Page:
Review: The Language of Bees, by Laurie R. King

The Language of Bees
Laurie R. King
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In the latest installment of the Holmes and Russell series, The Language of Bees the bees Holmes is raising in Sussex serve as both metaphor and counterpoint to the action-packed mystery. One of his hives is swarming, something bees apparently do when they suspect their keeper is not returning, and Mary is left alone with that problem, as Holmes as followed their latest client into London.

The nature of this story makes it impossible to review without minor spoilers. The client is question Holmes’ son, we are told, from an affair he had with Irene Adler during the years in which he was supposed to be dead. The mystery: the location of this grown son’s wife and small daughter.

Obviously there are tramps across wet moors, nights spent in boltholes with amenities (or a lack thereof) that are a far cry from the scale of a Riviera hotel – in fact, over the entire series both Holmes and Mary Russell have spent an inordinate amount of time being wet, dirty, cold, or hungry – conditions I normally object to reading about, but don’t mind in these stories in the slightest.

There is also familial angst (what if Holmes’ son murdered is family, what if Holmes’ loyalty is to the son he barely knows rather than Mary?) and a wild aeroplane flight to enhance the mystery.

Sadly, while the mystery is solved, at the end of the novel we are confronted with three words that the author says were meant to offer hope of another story, but which I always find frustrating: To be continued.

Goes well with hot tea and scones or crumpets followed by a hot bubble bath.

Bookish Meme

Whether you’re in the waiting room for your Manhattan Psychologist, Los Angeles Plastic Surgeon or Plano Cosmetic Dentist, chances are at least some of your wait time will be spent completing forms. Paperwork in the “real world” is annoying, but in a blog paperwork becomes a meme – a form we fill in for fun.

I found this meme at Boston Bibliophile‘s blog, and it seemed like a good way to kill some time between book reviews:

  1. Hardback, trade paperback or mass market paperback? I like them all. Hard cover books from favorite authors, mass market for books I plan to pass on or leave behind (on airplanes, for example), and trade paperbacks for reading almost anywhere.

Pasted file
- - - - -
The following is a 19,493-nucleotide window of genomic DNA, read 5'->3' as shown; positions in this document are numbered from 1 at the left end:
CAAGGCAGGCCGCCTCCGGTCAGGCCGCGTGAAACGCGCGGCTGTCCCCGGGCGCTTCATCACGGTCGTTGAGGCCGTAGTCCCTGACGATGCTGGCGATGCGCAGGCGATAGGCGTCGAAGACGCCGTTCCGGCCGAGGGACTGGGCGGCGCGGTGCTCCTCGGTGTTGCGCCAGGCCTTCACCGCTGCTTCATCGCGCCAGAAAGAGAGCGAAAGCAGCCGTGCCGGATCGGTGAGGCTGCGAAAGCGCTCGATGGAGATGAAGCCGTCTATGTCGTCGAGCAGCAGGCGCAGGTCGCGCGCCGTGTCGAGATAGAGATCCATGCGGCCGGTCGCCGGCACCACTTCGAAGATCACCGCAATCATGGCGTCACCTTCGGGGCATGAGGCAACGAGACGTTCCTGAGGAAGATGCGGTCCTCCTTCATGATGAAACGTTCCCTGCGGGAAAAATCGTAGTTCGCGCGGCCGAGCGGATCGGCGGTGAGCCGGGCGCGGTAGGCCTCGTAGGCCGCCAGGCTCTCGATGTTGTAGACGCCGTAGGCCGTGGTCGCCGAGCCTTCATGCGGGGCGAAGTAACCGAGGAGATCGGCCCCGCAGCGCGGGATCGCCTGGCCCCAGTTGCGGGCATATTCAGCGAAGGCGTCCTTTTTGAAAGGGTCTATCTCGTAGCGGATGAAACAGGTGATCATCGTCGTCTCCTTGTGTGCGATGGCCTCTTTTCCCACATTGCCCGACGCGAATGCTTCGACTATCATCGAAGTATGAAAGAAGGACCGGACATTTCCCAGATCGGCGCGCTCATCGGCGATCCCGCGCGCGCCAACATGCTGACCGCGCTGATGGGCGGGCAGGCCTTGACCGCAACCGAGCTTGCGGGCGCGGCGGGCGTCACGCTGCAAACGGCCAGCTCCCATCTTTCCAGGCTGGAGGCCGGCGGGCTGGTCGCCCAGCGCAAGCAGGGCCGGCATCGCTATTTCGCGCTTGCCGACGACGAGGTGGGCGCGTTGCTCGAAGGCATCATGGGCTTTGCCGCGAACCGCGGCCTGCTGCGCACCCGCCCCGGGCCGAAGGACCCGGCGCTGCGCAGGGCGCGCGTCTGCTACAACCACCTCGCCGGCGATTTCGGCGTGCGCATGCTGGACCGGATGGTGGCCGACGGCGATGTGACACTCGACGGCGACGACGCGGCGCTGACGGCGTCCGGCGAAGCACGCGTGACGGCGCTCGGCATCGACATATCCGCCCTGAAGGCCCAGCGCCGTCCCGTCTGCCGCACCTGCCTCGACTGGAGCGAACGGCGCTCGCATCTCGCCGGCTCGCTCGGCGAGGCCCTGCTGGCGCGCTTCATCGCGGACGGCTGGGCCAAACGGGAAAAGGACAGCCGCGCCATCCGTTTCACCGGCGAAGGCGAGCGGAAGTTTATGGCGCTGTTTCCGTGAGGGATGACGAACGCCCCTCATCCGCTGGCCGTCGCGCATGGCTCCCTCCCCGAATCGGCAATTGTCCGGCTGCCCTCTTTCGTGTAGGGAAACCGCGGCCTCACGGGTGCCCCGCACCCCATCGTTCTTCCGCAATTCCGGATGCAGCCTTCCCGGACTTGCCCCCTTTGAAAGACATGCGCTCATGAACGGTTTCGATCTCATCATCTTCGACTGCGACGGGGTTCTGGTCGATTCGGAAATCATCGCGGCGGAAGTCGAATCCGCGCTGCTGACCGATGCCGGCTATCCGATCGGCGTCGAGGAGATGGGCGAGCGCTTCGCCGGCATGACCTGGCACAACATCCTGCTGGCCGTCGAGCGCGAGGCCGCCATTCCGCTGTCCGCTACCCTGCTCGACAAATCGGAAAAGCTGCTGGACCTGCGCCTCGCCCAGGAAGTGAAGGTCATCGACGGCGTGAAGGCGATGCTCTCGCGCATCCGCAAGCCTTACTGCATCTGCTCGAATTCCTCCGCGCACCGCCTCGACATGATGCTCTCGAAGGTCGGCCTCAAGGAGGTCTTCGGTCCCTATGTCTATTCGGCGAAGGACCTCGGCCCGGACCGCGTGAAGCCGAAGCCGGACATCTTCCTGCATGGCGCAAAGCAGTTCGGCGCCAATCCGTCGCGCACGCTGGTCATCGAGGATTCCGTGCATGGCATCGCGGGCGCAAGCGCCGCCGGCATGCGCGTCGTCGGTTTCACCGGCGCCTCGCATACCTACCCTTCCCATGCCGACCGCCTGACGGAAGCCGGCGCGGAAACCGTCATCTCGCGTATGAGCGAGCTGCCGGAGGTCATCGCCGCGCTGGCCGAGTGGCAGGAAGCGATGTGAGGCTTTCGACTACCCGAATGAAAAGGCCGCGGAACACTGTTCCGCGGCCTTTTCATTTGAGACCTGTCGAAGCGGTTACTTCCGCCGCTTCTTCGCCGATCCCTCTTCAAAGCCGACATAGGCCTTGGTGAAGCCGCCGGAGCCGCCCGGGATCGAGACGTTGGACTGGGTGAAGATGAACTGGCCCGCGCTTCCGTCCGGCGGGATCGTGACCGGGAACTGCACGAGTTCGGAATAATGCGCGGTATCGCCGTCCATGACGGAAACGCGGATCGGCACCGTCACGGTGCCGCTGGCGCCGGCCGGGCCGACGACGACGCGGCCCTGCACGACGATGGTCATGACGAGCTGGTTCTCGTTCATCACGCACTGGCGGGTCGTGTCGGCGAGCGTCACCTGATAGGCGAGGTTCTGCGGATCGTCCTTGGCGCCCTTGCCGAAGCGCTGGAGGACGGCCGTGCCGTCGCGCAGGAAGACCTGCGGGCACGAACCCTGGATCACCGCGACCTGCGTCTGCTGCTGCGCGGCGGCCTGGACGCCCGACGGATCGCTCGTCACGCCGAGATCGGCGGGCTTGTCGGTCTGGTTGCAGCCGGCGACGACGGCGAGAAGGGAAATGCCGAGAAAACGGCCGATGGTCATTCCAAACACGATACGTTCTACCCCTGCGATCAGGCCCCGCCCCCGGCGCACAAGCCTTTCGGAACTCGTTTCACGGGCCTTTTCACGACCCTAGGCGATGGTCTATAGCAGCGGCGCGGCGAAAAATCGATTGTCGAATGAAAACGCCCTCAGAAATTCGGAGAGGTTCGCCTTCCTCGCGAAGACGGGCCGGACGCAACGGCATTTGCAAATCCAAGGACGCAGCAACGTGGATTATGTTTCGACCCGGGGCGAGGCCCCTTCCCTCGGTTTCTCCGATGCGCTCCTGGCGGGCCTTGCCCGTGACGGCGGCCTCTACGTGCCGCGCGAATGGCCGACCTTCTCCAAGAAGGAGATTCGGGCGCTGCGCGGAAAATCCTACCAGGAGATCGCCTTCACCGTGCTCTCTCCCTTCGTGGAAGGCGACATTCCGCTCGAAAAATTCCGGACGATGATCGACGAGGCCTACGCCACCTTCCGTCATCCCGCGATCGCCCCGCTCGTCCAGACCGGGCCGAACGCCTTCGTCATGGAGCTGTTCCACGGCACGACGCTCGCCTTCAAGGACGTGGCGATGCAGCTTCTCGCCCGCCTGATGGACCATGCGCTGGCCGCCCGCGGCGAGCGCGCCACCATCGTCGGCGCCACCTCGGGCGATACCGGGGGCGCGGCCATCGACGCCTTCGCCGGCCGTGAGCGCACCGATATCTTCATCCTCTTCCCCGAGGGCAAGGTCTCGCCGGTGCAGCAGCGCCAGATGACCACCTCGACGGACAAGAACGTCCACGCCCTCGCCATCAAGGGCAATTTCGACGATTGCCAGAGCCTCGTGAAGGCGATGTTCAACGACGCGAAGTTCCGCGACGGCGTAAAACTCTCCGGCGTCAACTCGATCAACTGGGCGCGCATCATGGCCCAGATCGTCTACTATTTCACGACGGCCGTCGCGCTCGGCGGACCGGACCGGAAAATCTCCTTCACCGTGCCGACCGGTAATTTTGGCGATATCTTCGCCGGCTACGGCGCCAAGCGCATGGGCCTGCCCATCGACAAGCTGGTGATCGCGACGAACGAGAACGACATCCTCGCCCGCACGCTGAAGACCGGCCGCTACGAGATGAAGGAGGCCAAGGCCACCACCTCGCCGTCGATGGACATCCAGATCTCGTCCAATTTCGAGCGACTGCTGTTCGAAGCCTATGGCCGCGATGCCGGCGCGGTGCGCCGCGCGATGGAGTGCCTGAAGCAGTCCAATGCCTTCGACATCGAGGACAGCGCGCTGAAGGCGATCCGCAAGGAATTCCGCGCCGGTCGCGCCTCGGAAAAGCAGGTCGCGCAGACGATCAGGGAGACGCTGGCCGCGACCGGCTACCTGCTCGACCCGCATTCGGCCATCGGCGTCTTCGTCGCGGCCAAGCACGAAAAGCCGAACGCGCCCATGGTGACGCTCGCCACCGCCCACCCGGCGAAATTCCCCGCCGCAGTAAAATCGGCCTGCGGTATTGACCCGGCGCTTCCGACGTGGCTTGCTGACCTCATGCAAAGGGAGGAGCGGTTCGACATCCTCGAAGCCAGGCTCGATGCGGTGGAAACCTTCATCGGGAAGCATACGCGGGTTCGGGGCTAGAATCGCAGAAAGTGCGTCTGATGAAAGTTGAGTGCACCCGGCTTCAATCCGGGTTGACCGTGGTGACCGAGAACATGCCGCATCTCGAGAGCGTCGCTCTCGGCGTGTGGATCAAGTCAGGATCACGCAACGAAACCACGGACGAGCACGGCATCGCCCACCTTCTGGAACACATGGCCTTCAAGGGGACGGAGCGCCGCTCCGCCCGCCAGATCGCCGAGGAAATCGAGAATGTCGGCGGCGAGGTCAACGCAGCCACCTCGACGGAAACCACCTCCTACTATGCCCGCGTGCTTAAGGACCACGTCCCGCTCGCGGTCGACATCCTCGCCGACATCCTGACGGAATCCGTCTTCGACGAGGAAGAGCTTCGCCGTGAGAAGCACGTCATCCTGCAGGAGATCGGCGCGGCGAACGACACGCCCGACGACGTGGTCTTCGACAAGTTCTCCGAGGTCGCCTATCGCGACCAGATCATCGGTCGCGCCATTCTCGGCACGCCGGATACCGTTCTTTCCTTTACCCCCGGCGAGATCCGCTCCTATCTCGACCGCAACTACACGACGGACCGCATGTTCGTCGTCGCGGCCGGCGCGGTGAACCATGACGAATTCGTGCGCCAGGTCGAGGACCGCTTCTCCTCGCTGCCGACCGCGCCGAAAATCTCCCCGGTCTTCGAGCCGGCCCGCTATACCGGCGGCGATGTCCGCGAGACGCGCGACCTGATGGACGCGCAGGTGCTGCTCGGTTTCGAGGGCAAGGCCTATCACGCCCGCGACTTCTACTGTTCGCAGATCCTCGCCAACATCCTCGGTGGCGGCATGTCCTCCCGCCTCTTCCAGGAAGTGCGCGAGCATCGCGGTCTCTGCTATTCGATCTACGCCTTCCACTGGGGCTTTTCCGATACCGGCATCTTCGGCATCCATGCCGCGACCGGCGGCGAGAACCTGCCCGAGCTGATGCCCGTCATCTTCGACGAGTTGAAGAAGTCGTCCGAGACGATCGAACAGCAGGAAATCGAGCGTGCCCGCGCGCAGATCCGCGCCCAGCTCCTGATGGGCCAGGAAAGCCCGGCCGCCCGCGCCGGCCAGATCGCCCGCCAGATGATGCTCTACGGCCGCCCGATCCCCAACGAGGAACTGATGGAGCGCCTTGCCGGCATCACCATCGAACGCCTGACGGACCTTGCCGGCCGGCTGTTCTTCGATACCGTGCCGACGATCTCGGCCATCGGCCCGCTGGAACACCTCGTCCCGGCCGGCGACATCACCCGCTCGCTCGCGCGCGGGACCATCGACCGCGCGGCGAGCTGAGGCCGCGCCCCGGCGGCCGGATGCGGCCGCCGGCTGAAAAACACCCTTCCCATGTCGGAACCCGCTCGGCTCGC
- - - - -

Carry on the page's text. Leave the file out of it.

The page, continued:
2. Barnes & Noble or Borders? Barnes & Noble, always, since my town doesn’t have an independent bookseller that isn’t a Christian bookstore. I’ve been to Borders, and I don’t like their pricing, their sales staff, or their cafe as well as B&N’s, though they sometimes have great events.
  3. Bookmark or dog-ear? With my own books? I am terrible out dog-earing pages, or using the flyleaf to mark a spot. I use bookmarks with books that don’t belong to me, though.
  4. Amazon or brick and mortar? Brick and mortar can’t be beat, even by Amazon’s convenience.
  5. Alphabetize by author or alphabetize by title or random? By author, unless there are multi-authors in a series. Certain books are filed in special places…writing how-tos and reference books, for example.
  6. Keep, throw away, or sell? Keep, give away, lend.
  7. Keep dust jacket or toss it? Keep.
  8. Read with dust jacket or remove it? Oh, on, definitely. See my bookmark entry.
  9. Short story or novel? Both, but I prefer novels.
  10. Harry Potter or Lemony Snicket? Harry Potter.
  11. Stop reading when tired or at chapter breaks? Wherever, but I usually read books in one sitting whenever possible.
  12. “It was a dark and stormy night” or “Once upon a time”? It was a dark and stormy night – my favorite kind!
  13. Buy or borrow? Buy, mainly. Or get them for free from publishers, but I don’t borrow that often.
  14. New or used? New is preferred, but not always possible.
  15. Buying choice: book reviews, recommendations, or browse? All of the above, with an emphasis on browsing. I know what I like.
  16. Tidy ending or cliffhanger? Tidy ending, but it doesn’t have to be happy.
  17. Morning reading, afternoon reading, or nighttime reading? I have to choose? I read all the time.
  18. Stand-alone or series? I like both, equally, really.
  19. Favorite series? Holmes and Russell mysteries by Laurie R. King, but I’m a sucker for Nero Wolfe, too.
  20. Favorite children’s book? Alexander and the Terrible, Horrible, No-Good, Very Bad Day, by Judith Viorst
  21. Favorite YA book? The President’s Daughter, by Ellen Emerson White
  22. Favorite book of which nobody else has heard? Maiden Voyage, by Tania Aebi
  23. Favorite books read last year? The Zookeeper’s Wife, by Diane Ackerman, Water for Elephants, by Sara Gruen, and The Jane Austen Book Club, by Karen Joy Fowler, and The Fire, by Katherine Neville
  24. Favorite books of all time? Little Women, by Louisa May Alcott, Certain Women, by Madeleine L’Engle, A Natural History of the Senses, by Diane Ackerman, The Eight, by Katherine Neville, and so many more.
  25. What are you reading right now? Lulu in Marrakech
  26. What are you reading next? By Bread Alone
  27. Favorite book to recommend to an eleven-year-old? Harriet the Spy
  28. Favorite book to reread?The Eight
  29. Do you ever smell books? Not intentionally.
  30. Do you ever read Primary source documents? Rarely.